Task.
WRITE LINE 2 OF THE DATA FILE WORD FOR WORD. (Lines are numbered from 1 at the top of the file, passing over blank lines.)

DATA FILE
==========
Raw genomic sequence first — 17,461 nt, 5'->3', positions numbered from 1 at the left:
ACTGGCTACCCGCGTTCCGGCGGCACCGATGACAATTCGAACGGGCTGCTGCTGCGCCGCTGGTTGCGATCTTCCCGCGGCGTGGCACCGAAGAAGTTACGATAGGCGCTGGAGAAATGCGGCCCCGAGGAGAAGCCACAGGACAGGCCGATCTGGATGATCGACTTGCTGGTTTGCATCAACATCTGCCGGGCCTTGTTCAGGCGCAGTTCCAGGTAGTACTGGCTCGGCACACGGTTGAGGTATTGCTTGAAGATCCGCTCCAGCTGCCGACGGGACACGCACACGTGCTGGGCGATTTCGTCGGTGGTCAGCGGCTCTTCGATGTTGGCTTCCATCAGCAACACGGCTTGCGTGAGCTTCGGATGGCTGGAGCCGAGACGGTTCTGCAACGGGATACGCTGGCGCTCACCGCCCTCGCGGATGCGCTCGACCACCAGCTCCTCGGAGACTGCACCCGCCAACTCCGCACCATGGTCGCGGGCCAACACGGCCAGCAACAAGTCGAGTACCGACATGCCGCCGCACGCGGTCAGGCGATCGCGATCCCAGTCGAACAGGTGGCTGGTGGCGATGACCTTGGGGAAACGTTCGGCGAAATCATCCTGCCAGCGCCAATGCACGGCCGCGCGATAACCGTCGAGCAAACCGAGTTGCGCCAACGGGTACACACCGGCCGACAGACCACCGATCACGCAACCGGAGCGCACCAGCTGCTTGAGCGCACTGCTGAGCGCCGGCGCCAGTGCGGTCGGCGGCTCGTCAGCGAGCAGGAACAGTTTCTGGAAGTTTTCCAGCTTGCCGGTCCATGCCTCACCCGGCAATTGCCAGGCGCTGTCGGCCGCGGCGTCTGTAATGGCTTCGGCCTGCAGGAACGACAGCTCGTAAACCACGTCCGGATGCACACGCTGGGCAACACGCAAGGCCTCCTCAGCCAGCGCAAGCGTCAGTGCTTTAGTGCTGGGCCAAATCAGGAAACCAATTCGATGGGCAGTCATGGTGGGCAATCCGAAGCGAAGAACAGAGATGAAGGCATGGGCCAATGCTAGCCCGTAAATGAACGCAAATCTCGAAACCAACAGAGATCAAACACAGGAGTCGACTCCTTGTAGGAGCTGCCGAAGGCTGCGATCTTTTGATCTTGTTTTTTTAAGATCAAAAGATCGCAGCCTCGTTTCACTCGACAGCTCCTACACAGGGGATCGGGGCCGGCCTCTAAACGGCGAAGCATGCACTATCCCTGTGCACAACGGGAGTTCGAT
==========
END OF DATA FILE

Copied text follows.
ACTGGCTACCCGCGTTCCGGCGGCACCGATGACAATTCGAACGGGCTGCTGCTGCGCCGCTGGTTGCGATCTTCCCGCGGCGTGGCACCGAAGAAGTTACGATAGGCGCTGGAGAAATGCGGCCCCGAGGAGAAGCCACAGGACAGGCCGATCTGGATGATCGACTTGCTGGTTTGCATCAACATCTGCCGGGCCTTGTTCAGGCGCAGTTCCAGGTAGTACTGGCTCGGCACACGGTTGAGGTATTGCTTGAAGATCCGCTCCAGCTGCCGACGGGACACGCACACGTGCTGGGCGATTTCGTCGGTGGTCAGCGGCTCTTCGATGTTGGCTTCCATCAGCAACACGGCTTGCGTGAGCTTCGGATGGCTGGAGCCGAGACGGTTCTGCAACGGGATACGCTGGCGCTCACCGCCCTCGCGGATGCGCTCGACCACCAGCTCCTCGGAGACTGCACCCGCCAACTCCGCACCATGGTCGCGGGCCAACACGGCCAGCAACAAGTCGAGTACCGACATGCCGCCGCACGCGGTCAGGCGATCGCGATCCCAGTCGAACAGGTGGCTGGTGGCGATGACCTTGGGGAAACGTTCGGCGAAATCATCCTGCCAGCGCCAATGCACGGCCGCGCGATAACCGTCGAGCAAACCGAGTTGCGCCAACGGGTACACACCGGCCGACAGACCACCGATCACGCAACCGGAGCGCACCAGCTGCTTGAGCGCACTGCTGAGCGCCGGCGCCAGTGCGGTCGGCGGCTCGTCAGCGAGCAGGAACAGTTTCTGGAAGTTTTCCAGCTTGCCGGTCCATGCCTCACCCGGCAATTGCCAGGCGCTGTCGGCCGCGGCGTCTGTAATGGCTTCGGCCTGCAGGAACGACAGCTCGTAAACCACGTCCGGATGCACACGCTGGGCAACACGCAAGGCCTCCTCAGCCAGCGCAAGCGTCAGTGCTTTAGTGCTGGGCCAAATCAGGAAACCAATTCGATGGGCAGTCATGGTGGGCAATCCGAAGCGAAGAACAGAGATGAAGGCATGGGCCAATGCTAGCCCGTAAATGAACGCAAATCTCGAAACCAACAGAGATCAAACACAGGAGTCGACTCCTTGTAGGAGCTGCCGAAGGCTGCGATCTTTTGATCTTGTTTTTTTAAGATCAAAAGATCGCAGCCTCGTTTCACTCGACAGCTCCTACACAGGGGATCGGGGCCGGCCTCTAAACGGCGAAGCATGCACTATCCCTGTGCACAACGGGAGTTCGAT